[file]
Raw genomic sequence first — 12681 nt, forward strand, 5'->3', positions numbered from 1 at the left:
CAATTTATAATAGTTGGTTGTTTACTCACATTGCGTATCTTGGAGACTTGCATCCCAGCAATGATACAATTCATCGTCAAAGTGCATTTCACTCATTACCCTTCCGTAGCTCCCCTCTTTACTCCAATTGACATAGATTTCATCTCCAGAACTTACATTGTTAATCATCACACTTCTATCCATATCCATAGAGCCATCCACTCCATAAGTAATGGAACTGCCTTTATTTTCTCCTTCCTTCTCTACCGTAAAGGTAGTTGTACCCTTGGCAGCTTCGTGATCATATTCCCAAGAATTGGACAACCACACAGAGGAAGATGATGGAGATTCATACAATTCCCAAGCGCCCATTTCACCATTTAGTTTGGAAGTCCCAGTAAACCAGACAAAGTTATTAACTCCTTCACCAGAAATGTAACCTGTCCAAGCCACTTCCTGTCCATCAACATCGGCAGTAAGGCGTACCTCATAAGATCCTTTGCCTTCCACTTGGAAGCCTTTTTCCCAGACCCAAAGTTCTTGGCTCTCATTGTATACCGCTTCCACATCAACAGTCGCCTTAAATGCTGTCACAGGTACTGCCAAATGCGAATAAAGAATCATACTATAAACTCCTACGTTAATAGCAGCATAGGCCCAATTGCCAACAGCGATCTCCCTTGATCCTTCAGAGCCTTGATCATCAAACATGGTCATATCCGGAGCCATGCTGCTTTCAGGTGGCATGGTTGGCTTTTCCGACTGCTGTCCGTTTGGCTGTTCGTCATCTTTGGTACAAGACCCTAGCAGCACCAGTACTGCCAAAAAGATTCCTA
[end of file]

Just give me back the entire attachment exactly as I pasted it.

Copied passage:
Raw genomic sequence first — 12681 nt, forward strand, 5'->3', positions numbered from 1 at the left:
CAATTTATAATAGTTGGTTGTTTACTCACATTGCGTATCTTGGAGACTTGCATCCCAGCAATGATACAATTCATCGTCAAAGTGCATTTCACTCATTACCCTTCCGTAGCTCCCCTCTTTACTCCAATTGACATAGATTTCATCTCCAGAACTTACATTGTTAATCATCACACTTCTATCCATATCCATAGAGCCATCCACTCCATAAGTAATGGAACTGCCTTTATTTTCTCCTTCCTTCTCTACCGTAAAGGTAGTTGTACCCTTGGCAGCTTCGTGATCATATTCCCAAGAATTGGACAACCACACAGAGGAAGATGATGGAGATTCATACAATTCCCAAGCGCCCATTTCACCATTTAGTTTGGAAGTCCCAGTAAACCAGACAAAGTTATTAACTCCTTCACCAGAAATGTAACCTGTCCAAGCCACTTCCTGTCCATCAACATCGGCAGTAAGGCGTACCTCATAAGATCCTTTGCCTTCCACTTGGAAGCCTTTTTCCCAGACCCAAAGTTCTTGGCTCTCATTGTATACCGCTTCCACATCAACAGTCGCCTTAAATGCTGTCACAGGTACTGCCAAATGCGAATAAAGAATCATACTATAAACTCCTACGTTAATAGCAGCATAGGCCCAATTGCCAACAGCGATCTCCCTTGATCCTTCAGAGCCTTGATCATCAAACATGGTCATATCCGGAGCCATGCTGCTTTCAGGTGGCATGGTTGGCTTTTCCGACTGCTGTCCGTTTGGCTGTTCGTCATCTTTGGTACAAGACCCTAGCAGCACCAGTACTGCCAAAAAGATTCCTA